LAHORE, Pakistan (Reuters) - An all-parties conference convened by Pakistan’s oldest Islamic political party and attended by powerful religious groups asked the government on Tuesday to retract an “un-Islamic” law that gives unprecedented protection to female victims of violence.
The Women’s Protection Act, passed by Pakistan’s largest province of Punjab last month, gives legal protection to women from domestic, psychological and sexual violence.
It also calls for the creation of a toll-free abuse reporting hot line, women’s shelters and district-level panels to investigate reports of abuse and mandates the use of GPS bracelets to keep track of offenders.
Domestic abuse, economic discrimination and acid attacks made Pakistan the world’s third most dangerous country in the world for women, a 2011 Thomson Reuters Foundation expert poll showed.
But since the law’s passage, many conservative clerics and religious leaders have denounced it as being in conflict with the Muslim holy book, the Koran, and the constitution.
On Tuesday, representatives of more than 35 religious parties and groups came together for a conference called by the Jamaat-e-Islami party and condemned the women’s protection law as un-Islamic.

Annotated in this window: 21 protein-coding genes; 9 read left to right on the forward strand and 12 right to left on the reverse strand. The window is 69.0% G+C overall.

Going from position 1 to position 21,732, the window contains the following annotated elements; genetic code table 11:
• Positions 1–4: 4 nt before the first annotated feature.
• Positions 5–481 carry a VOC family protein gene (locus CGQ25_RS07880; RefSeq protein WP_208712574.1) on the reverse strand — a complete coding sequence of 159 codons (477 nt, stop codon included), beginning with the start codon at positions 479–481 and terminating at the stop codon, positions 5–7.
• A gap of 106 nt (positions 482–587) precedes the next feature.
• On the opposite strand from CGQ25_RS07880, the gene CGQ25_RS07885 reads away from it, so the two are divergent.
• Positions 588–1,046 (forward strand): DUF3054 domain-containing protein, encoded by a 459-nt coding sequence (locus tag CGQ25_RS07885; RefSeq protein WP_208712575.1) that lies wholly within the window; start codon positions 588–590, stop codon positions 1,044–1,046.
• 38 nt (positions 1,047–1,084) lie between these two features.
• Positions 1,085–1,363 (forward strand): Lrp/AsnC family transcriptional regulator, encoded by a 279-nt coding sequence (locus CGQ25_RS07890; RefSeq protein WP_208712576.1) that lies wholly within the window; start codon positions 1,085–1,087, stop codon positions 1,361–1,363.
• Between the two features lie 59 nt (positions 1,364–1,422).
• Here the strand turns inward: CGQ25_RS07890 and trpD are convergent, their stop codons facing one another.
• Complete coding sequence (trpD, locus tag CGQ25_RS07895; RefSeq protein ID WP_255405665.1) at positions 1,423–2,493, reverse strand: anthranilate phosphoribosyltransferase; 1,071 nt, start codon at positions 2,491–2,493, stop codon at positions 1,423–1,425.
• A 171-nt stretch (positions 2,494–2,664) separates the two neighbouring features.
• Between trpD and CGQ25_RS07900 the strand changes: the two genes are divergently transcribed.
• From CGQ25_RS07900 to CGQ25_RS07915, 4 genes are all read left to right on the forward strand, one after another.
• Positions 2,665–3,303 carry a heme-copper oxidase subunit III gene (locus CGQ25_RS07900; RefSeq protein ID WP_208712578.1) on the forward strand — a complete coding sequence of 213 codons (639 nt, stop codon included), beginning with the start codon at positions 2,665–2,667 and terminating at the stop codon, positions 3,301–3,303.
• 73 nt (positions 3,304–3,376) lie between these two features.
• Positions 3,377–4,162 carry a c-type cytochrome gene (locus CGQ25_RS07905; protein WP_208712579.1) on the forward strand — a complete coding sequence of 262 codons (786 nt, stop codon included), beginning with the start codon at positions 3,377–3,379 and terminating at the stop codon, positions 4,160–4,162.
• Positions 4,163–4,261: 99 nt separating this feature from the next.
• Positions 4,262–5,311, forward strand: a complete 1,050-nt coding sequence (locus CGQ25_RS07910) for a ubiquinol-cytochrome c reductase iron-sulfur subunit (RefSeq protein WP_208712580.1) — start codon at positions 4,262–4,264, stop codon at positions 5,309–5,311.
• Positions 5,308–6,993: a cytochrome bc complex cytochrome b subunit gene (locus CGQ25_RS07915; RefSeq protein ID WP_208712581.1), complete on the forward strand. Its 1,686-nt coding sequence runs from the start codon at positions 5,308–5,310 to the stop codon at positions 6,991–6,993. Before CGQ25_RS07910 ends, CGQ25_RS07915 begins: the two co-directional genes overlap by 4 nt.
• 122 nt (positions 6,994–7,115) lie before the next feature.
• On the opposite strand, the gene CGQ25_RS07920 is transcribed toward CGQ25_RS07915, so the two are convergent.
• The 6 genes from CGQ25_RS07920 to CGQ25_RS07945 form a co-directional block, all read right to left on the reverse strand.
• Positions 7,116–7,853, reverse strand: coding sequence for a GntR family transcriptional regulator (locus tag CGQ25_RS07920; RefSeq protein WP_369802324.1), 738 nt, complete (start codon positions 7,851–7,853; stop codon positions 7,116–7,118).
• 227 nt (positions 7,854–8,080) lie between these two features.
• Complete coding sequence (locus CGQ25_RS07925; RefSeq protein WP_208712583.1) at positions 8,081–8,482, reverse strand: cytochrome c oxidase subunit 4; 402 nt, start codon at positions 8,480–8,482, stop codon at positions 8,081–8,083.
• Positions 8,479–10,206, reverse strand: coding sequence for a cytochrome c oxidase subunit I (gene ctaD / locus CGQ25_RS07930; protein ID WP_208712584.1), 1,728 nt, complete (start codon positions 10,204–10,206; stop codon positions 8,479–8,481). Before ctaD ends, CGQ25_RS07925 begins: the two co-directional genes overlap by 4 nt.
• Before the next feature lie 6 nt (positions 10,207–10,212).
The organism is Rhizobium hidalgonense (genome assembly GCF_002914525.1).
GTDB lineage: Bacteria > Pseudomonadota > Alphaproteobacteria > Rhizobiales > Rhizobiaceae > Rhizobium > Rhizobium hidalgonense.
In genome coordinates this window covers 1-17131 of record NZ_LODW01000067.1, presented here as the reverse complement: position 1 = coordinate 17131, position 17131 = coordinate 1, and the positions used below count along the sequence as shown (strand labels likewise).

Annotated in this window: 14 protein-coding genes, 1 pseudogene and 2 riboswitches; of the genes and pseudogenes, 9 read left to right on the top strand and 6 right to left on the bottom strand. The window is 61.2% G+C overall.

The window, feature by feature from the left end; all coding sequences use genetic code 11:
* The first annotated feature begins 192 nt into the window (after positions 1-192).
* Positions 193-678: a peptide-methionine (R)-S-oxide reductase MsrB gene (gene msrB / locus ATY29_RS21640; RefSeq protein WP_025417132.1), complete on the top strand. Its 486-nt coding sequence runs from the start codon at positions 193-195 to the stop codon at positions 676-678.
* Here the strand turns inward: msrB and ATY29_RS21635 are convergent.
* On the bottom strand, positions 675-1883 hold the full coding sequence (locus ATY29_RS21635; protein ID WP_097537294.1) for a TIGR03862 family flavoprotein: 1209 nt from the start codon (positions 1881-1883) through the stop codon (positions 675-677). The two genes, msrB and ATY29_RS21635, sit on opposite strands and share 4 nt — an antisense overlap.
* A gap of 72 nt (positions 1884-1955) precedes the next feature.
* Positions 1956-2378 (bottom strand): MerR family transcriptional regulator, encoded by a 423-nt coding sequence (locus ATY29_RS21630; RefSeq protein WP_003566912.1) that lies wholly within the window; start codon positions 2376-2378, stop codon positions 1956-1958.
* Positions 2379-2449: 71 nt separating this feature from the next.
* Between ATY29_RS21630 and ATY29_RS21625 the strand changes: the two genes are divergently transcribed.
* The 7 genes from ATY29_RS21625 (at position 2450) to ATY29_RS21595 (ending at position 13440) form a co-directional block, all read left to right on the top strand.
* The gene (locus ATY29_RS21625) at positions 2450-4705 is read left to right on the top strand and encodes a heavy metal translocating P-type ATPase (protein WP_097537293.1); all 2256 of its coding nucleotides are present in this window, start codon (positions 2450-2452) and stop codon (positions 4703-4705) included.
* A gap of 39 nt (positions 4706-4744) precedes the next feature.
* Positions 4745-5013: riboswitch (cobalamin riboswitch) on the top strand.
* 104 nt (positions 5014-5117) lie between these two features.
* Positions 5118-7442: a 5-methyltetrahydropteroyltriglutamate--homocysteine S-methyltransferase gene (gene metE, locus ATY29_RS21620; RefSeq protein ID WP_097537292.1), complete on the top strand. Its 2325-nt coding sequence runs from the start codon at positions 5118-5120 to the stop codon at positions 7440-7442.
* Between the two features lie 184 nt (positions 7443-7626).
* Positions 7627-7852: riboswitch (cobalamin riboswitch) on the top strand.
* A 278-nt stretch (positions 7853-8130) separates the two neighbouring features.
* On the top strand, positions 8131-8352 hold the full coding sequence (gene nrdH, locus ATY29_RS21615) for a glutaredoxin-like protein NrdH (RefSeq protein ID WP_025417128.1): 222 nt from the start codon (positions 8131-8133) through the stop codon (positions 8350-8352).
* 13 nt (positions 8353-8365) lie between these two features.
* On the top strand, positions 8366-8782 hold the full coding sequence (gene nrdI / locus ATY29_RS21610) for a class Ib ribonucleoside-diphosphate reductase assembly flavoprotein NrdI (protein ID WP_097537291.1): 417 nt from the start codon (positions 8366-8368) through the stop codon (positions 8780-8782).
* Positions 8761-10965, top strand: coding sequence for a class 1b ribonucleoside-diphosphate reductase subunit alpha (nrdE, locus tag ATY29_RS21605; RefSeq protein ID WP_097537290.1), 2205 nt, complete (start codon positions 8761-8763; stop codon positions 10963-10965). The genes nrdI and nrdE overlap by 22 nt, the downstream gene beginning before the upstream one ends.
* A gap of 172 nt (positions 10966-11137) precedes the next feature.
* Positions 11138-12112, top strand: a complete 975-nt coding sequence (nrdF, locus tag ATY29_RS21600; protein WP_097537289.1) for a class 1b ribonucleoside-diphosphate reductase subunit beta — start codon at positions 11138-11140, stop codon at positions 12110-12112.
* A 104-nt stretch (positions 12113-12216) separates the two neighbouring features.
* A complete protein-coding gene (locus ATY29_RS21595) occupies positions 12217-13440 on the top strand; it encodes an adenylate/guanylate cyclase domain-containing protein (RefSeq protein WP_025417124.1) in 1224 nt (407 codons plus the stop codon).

“The controversial law to protect women was promulgated to accomplish the West’s agenda to destroy the family system in Pakistan,” read the joint declaration issued at the end of the concrescence. “This act ... is redundant and would add to the miseries of women.”
The passage of the new law was welcomed by rights groups but spirits have since dampened as conservative voices have increasingly called for its retraction.
On Monday, Fazlur Rehman, the chief of one of Pakistan’s largest religious parties, the Jamiat-i-Ulema Islam, said Prime Minister Nawaz Sharif had promised him at a meeting that he would address the reservations of religious parties.
“Prime Minister Nawaz Sharif heard our reservations against the Punjab Protection of Women Against Violence Act 2016. He promised to amend the law so that it doesn’t contravene the teachings of the holy Koran,” Maulana Fazl told journalists at his residence.
Earlier this month, the Council of Islamic Ideology, a powerful Pakistani religious body that advises the government on the compatibility of laws with Islam, declared the Women’s Protection Act un-Islamic.
A prominent lawyer has also filed a petition in the top sharia court asking it to strike down the law.
Writing by Mehreen Zahra-Malik; Editing by Nick Macfie
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